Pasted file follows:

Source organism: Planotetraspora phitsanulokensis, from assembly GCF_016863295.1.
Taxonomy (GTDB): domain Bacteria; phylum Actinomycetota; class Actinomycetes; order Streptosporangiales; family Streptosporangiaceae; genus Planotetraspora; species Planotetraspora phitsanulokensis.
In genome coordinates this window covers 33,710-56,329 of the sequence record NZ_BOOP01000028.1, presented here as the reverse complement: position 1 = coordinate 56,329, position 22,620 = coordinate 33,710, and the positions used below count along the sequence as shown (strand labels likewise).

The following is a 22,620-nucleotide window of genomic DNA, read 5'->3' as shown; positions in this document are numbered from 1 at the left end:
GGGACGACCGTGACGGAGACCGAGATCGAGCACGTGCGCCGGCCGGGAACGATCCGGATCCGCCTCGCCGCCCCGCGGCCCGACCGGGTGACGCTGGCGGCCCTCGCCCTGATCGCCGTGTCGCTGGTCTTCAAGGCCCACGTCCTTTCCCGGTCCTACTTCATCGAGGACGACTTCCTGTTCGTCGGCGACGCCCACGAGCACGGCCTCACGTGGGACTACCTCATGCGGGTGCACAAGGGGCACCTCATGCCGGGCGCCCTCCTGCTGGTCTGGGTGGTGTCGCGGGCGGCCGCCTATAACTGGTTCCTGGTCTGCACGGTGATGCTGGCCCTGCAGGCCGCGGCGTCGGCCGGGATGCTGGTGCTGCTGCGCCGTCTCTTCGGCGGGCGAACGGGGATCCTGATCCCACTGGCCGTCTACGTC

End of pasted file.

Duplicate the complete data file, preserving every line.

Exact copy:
Source organism: Planotetraspora phitsanulokensis, from assembly GCF_016863295.1.
Taxonomy (GTDB): domain Bacteria; phylum Actinomycetota; class Actinomycetes; order Streptosporangiales; family Streptosporangiaceae; genus Planotetraspora; species Planotetraspora phitsanulokensis.
In genome coordinates this window covers 33,710-56,329 of the sequence record NZ_BOOP01000028.1, presented here as the reverse complement: position 1 = coordinate 56,329, position 22,620 = coordinate 33,710, and the positions used below count along the sequence as shown (strand labels likewise).

The following is a 22,620-nucleotide window of genomic DNA, read 5'->3' as shown; positions in this document are numbered from 1 at the left end:
GGGACGACCGTGACGGAGACCGAGATCGAGCACGTGCGCCGGCCGGGAACGATCCGGATCCGCCTCGCCGCCCCGCGGCCCGACCGGGTGACGCTGGCGGCCCTCGCCCTGATCGCCGTGTCGCTGGTCTTCAAGGCCCACGTCCTTTCCCGGTCCTACTTCATCGAGGACGACTTCCTGTTCGTCGGCGACGCCCACGAGCACGGCCTCACGTGGGACTACCTCATGCGGGTGCACAAGGGGCACCTCATGCCGGGCGCCCTCCTGCTGGTCTGGGTGGTGTCGCGGGCGGCCGCCTATAACTGGTTCCTGGTCTGCACGGTGATGCTGGCCCTGCAGGCCGCGGCGTCGGCCGGGATGCTGGTGCTGCTGCGCCGTCTCTTCGGCGGGCGAACGGGGATCCTGATCCCACTGGCCGTCTACGTC